spock was never weird, homosexual, or not normal.
Being "not normal" is a major character component of Spock. He will always be a child of two worlds. He was tormented growing up because he was not a "normal" Vulcan. He's not human either, though he finds it easier to be on a human dominant ship, no doubt because he can be seen as truly Vulcan by them, something denied him at home. Yes that can all be called "weird" if a person is so inclined.
Spock being "not normal" and an outsider struggling to fit in is THE most compelling personality trait of the character, this is what enamored so many TOS fans with Spock and Star Trek. What is now generations of people who feel like outsiders have looked at Spock and seen a story they can relate to.
For the less nerdy audience it's still a familiar tale, akin to Peter Parker getting knocked about in high school and struggling to talk to girls.
I agree. I also think that, actually, having him in a romantic relationship further shows that he's not "normal"
the interesting thing is precisely the fact that he will never be a "normal" boyfriend/partner and his struggle to love someone all the while having to deal with the perceived flaws of both his halves.
Honestly I think that Tos Spock had it easier, in a way.
He never fell in love, he never lost his mom and his home planet.. therefore he didn't have to face the challenges that this Spock is facing and that might make this Spock a more multi dimensional character and maybe reach the kind of peace that TOS Spock found when he was old just this time sooner and before all the people he cares about die.
Do I think that the writers will take full advantage of his potential as a character? Probably not especially if they insist in making every movie predominantly "about Kirk" and how people relate to him
. But they still added a depth to Spock that he, IMO, didn't have in tos (not because Nimoy Spock couldn't
but because at the time he wasn't given the chance)
As to the "homosexual".. modern fandom embraces preference ambiguity however the K/S subtext has never been so overt as to be in the face of a broader audience not looking for it. There is nothing to tone down, if that was the intention. But K/S has been there since the beginning, way back in the 60's. JJ is certainly aware of this and his films have played into it in a very satisfying way. Uhura being there has no effect on the often charged and affectionate relationship of Kirk and Spock.
yeah, I don't think that the writers care about people "slashing" K/S and even less they want to tone it down and put Spock with Uhura for that reason. It's stupid.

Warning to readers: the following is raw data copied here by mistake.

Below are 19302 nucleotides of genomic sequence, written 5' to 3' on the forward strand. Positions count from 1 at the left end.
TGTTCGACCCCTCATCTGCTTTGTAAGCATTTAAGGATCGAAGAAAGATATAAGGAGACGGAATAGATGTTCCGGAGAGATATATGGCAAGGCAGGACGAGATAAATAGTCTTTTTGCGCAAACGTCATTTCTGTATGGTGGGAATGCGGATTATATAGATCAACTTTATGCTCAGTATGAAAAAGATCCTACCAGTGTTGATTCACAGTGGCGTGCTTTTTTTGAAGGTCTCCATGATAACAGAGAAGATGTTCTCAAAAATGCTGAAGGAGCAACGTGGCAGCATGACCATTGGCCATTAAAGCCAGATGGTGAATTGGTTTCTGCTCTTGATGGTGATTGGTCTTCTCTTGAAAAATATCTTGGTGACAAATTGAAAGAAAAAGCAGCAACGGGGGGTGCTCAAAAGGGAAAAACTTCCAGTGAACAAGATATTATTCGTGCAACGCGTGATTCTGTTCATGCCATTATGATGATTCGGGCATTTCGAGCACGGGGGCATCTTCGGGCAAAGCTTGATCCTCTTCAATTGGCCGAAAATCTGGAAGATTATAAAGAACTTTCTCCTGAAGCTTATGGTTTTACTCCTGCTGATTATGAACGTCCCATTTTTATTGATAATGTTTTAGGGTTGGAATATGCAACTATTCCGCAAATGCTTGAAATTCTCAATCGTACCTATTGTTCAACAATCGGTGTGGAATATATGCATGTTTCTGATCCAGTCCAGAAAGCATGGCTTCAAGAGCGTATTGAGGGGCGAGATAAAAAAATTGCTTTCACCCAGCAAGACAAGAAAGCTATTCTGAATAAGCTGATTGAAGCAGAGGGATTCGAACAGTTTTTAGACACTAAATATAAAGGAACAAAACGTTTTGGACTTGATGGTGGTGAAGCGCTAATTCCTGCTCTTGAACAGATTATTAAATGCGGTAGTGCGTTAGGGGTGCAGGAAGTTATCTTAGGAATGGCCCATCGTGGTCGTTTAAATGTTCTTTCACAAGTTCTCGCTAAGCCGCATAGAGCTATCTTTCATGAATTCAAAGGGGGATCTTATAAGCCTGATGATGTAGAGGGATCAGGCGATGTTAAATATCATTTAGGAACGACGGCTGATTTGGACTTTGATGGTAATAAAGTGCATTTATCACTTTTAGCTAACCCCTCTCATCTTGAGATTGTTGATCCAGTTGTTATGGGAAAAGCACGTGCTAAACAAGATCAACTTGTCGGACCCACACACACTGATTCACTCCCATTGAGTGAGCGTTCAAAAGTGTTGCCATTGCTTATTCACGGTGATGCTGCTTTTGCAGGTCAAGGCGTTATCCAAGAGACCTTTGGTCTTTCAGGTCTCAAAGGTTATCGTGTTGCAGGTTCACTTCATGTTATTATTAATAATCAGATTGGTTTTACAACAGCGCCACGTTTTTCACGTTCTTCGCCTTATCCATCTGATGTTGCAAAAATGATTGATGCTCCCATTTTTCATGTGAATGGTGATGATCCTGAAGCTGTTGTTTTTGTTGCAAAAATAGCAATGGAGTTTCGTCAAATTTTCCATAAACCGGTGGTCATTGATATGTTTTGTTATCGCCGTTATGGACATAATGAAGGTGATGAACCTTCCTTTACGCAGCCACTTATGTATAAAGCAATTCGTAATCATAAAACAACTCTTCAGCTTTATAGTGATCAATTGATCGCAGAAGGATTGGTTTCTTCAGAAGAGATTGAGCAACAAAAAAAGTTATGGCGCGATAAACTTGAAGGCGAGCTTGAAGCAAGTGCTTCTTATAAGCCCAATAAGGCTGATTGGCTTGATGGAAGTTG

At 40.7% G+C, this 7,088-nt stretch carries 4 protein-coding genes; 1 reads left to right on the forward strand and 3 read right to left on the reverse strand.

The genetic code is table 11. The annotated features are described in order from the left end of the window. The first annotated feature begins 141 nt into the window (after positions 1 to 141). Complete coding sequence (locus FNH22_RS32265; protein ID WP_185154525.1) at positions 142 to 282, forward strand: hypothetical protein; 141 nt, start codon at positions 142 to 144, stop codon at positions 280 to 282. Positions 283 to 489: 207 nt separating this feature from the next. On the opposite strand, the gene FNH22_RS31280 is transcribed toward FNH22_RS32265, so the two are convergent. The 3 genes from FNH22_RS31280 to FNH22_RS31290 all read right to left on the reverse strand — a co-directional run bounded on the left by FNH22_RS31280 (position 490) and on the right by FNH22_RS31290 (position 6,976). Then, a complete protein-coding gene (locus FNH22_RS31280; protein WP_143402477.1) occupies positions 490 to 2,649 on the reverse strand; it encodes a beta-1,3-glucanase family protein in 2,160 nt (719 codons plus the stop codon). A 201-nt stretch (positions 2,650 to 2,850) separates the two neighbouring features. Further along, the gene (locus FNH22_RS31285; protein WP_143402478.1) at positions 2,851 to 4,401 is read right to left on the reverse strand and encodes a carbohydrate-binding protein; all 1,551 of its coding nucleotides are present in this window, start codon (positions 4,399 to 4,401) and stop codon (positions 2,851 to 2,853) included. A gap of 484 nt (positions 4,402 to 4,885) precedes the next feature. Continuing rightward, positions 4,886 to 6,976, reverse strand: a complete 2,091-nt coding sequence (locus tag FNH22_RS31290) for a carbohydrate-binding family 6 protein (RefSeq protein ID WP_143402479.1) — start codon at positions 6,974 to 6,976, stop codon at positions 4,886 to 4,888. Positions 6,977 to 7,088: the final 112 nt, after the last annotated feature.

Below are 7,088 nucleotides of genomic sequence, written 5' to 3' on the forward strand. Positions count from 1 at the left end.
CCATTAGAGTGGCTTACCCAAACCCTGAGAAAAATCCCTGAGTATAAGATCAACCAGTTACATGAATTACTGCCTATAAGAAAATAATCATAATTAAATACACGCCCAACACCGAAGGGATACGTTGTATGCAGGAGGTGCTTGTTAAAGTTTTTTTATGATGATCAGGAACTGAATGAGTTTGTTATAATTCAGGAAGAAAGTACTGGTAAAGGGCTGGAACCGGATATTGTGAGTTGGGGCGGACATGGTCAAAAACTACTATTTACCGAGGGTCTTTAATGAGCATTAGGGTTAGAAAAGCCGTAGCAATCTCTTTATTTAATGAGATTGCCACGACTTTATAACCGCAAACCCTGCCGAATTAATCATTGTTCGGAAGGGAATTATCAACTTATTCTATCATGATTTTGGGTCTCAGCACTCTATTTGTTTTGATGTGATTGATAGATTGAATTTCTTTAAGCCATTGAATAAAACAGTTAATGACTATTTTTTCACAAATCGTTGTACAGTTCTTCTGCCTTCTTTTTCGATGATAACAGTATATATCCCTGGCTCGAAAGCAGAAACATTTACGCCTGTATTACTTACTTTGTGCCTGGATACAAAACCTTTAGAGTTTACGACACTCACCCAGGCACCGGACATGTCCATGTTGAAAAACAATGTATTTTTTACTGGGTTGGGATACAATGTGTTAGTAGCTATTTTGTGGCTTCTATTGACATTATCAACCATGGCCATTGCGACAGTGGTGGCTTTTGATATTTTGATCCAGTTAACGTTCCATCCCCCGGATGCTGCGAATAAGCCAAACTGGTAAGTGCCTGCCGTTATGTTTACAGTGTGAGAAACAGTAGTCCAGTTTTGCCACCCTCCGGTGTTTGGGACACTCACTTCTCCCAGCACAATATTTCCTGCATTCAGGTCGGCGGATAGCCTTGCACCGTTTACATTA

I've read some reviews about star trek into darkness that even accused the writers of doing some "queer baiting" there.
anyway, I'm glad they aren't scared of subtext because I think that if you want to develop a friendship like theirs and make people think that these two are like brothers you have to make the characters close you can't stop and think about how the slash subculture will interpret the scenes. If you do that you won't be able to develop ANY close friendship.
If anything, slash will always exist regardless what happens on screen.
Summarized like that it doesn't make sense but I get what she meant. In short he didn't tell her about pon farr, that is a source of shame for him, because he was scared to lose her.
I agree on that point - I think the Vulcans in general and Spock in particular are probably both ashamed and afraid of pon farr*, he could well fear disgusting and/or hurting Uhura. Sure Sarek and Amanda managed, but this is Spock's first time.
* based mostly on TOS, but I think it's fair to assume anyone reading the comics is a Trekker
if anything the last comics showed how out of control the vulcans get when they're under the influence of the blood fever. There is a part where Spock is still "himself" and he pleads Uhura to not get too close because he knows he might hurt her in the state he's at the moment.
One of my pet-peeves in this fandom is when people say that vulcans have no feelings.
They do have feelings and they're actually deeper and stronger than humans and this is precisely the reason why they desperately seek control and need it to have a "normal" life. We humans don't need that because our feelings are easier to control perhaps, at least compared to theirs.
The question is: if Spock has both human AND vulcan feelings is his control vulcan or human?
Zoe Saldana made a point about it in one of her last interviews where she said that Uhura is starting to understand his vulcan side more and the depth of his feelings and that he's very scared to lose control because he feels that if he does that people (and therefore her) will suffer.
There's not much implied about Spock's frame of mind at all and what there is mostly says he's not over his PTSD, which I liked - just mentioning he had it in the movie is not dealing with it.
Also I have to note that in no form it's ever implied that he wants to mate with T'pring.
I don't think it's a coincidence that he became like the "vanished" vulcans: a group of vulcans that lost their mind and regressed to feral pre-Surak state due to the great grief they felt when their home world was destroyed.